Visiting the Cathedral it is important to observe:

the XIV century portal with bronze doors,

the long right side is decorated with a scenic portico in Catalan-Gothic style from the XV century, under which there is a highly decorated portal by Antonio Gambarra in 1426,


the apses kept their original form of the XII century.


The Cathedral contains the Royal and Imperial tombs. Among the people buried there are Roger II, Henry VI of Hohenstaufen, Costance de Hauteville, Frederick II of Hohenstaufen. Among the numerous chapels there is Santa Rosalia's, where in a silver urn done in 1631, there are kept the ashes of the patron Saint of Palermo.


There is lastly fine treasure, comprising precious objects and pieces of embroidery found in Royal and Imperial tombs, holy vestments, chalices, ostensories.

The New Gate

by TheWanderingCamel

New is a relative term in cities like Palermo. The Porto Nuovo was built to celebrate the triumphant arrival in the city of the Holy Roman Emperor Carlos V's after his victory against the Ottomans in Tunisia in 1535. He was to later lose the much more decisive Battle of Preveza in 1538 but the Porto Nuovo was built by then and the four huge telamones representing the captured Moors from the Tunisian campaign remain on the western facade to this day.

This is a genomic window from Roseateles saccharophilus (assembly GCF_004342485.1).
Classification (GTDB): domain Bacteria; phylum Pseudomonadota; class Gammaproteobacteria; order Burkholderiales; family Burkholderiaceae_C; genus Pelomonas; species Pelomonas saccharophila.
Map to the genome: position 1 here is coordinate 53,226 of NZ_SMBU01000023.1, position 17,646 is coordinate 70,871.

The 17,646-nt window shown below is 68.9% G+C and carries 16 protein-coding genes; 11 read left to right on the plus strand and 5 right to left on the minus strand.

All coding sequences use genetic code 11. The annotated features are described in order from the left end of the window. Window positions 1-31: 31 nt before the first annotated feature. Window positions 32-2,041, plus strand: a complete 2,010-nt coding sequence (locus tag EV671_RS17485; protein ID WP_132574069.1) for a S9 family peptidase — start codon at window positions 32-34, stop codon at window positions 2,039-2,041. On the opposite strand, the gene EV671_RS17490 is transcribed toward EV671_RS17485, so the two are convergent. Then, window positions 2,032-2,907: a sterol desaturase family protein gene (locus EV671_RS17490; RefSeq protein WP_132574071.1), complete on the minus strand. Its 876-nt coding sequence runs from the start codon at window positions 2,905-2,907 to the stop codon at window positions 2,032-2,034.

Severely damaged by lightning strike and and a subsequent explosion, the gate was extensively remodelled in in the mid-17th century, when the upper loggia and tiled roof was added.

The gate is considered the demarcation line between the old city and the new. The old Cassaro - the road from the port to Monreale - runs through the gate still. Renamed Corso Vittorio Emmanuele on the eastern side of the gate and Corso Calatafimi on the west, it's still the road to Monreale, and locals still refer to it as Cassaro

Palermo Page

by matcrazy1

The Cathedral, built towards the end of the XII century for will of the archbishop Gualtiero Offamilio, shows a prevailing Sicilian-Norman style, animated by architectures which hide numerous changes. It was divided according to basilical Latin cross plan to which it was added, between 1781 and 1801, according to design made by Ferdinando Fuga (1699-1781), the aisles, the wings of transept and the majestic dome.
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Palermo (ancient Panormus), city and seaport in Italy, is situated on the north-west coast of Sicily, on the Tyrrhenian Sea. Palermo is the largest city and chief port of Sicily. The oldest buildings in the city date from the period when Sicily was a Norman kingdom and show Arab, Byzantine, Norman, and Spanish influences. Outstanding examples are the cathedral (1169-1185), the Palatine Chapel (1140), and the church of San Giovanni degli Eremiti (1132). The University of Palermo was founded in 1777.
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Population of Palermo: 684,000 (2000 estimate).